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Public International Law

A guide to resources for public international law research, created by John Bolan, Bora Laskin Law Library

What is Public International Law?


Public international law is chiefly concerned with the relationships between national governments and intergovernmental organizations.  It has no formal constitutional structure, no central organization, and no centralized law making authority. This has significant consequences for research, because the absence of an overall law-creating body means that international law must be identified through a wide variety of sources.

Getting Started

Welcome international law researchers!

This guide is designed to aid your research in public international law. Use the tabs above to access relevant databases, periodicals, books, Internet sites, and lists of resources.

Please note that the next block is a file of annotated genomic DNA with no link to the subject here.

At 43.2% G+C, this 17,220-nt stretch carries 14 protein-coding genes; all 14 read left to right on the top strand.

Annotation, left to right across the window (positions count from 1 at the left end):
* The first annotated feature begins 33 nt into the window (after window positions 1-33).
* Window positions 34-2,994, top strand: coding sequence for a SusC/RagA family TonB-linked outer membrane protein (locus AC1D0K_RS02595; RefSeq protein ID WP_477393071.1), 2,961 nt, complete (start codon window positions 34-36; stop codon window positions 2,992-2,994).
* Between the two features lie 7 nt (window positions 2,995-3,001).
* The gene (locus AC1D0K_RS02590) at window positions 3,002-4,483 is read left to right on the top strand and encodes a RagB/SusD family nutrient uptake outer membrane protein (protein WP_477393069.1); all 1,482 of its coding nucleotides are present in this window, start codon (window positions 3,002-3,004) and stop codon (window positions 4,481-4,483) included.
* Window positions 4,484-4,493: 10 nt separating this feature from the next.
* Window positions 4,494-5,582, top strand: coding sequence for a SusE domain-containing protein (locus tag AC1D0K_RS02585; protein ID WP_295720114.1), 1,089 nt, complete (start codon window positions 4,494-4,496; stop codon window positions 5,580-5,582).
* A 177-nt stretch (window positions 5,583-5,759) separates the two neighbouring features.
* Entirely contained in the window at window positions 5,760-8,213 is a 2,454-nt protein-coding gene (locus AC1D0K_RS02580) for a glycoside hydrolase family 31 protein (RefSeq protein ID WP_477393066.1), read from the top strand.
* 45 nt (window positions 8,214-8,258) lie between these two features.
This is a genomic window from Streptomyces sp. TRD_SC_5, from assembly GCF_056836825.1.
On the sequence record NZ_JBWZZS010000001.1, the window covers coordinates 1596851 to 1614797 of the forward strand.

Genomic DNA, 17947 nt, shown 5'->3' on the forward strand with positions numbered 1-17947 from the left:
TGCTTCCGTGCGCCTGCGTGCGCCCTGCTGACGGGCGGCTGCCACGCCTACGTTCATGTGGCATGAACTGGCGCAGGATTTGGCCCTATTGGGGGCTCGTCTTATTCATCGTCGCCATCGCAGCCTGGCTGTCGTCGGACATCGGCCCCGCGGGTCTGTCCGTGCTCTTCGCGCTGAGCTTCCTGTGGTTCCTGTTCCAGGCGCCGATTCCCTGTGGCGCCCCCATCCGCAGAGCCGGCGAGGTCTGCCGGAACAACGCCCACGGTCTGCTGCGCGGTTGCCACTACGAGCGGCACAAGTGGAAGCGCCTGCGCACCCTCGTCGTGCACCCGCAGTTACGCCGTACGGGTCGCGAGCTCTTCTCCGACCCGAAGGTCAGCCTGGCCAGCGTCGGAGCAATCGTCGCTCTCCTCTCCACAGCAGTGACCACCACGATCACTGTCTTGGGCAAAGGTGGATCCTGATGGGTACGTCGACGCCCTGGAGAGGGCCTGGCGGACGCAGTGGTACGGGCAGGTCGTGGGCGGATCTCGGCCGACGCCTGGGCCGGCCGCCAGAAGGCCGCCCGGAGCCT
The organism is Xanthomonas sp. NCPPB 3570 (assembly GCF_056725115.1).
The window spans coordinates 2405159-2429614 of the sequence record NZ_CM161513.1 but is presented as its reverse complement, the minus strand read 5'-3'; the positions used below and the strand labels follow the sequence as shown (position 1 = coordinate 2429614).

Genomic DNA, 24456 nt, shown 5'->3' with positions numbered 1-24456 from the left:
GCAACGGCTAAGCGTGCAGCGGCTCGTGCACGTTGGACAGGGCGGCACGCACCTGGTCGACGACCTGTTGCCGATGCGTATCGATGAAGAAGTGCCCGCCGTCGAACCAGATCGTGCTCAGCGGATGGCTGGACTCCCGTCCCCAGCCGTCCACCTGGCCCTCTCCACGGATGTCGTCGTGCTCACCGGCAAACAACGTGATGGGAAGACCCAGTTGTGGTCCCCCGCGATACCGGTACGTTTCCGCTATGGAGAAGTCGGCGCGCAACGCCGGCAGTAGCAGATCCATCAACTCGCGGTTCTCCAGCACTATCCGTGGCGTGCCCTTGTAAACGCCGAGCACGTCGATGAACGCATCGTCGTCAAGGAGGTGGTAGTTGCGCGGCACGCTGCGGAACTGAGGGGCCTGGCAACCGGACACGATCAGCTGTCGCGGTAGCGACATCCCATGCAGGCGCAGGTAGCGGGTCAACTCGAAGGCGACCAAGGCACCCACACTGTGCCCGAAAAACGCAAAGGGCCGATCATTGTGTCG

A note on this guide: The identification of the sources of international law is part of the practice and the theory of international law, and is itself complex and somewhat contentious. Accordingly, this guide is intended as a basic introduction to the topic in order to highlight the most commonly used and authoritative sources and material.

Research Strategy

  1. Start with secondary sources such as a treatise or an encyclopedia of international law to familiarize yourself with the topic, then;
  2. Use the information and citations gained from those sources to move onto primary sources. 

TIP: Follow the tabs (above) for a step-by-step pathway through the international law research process.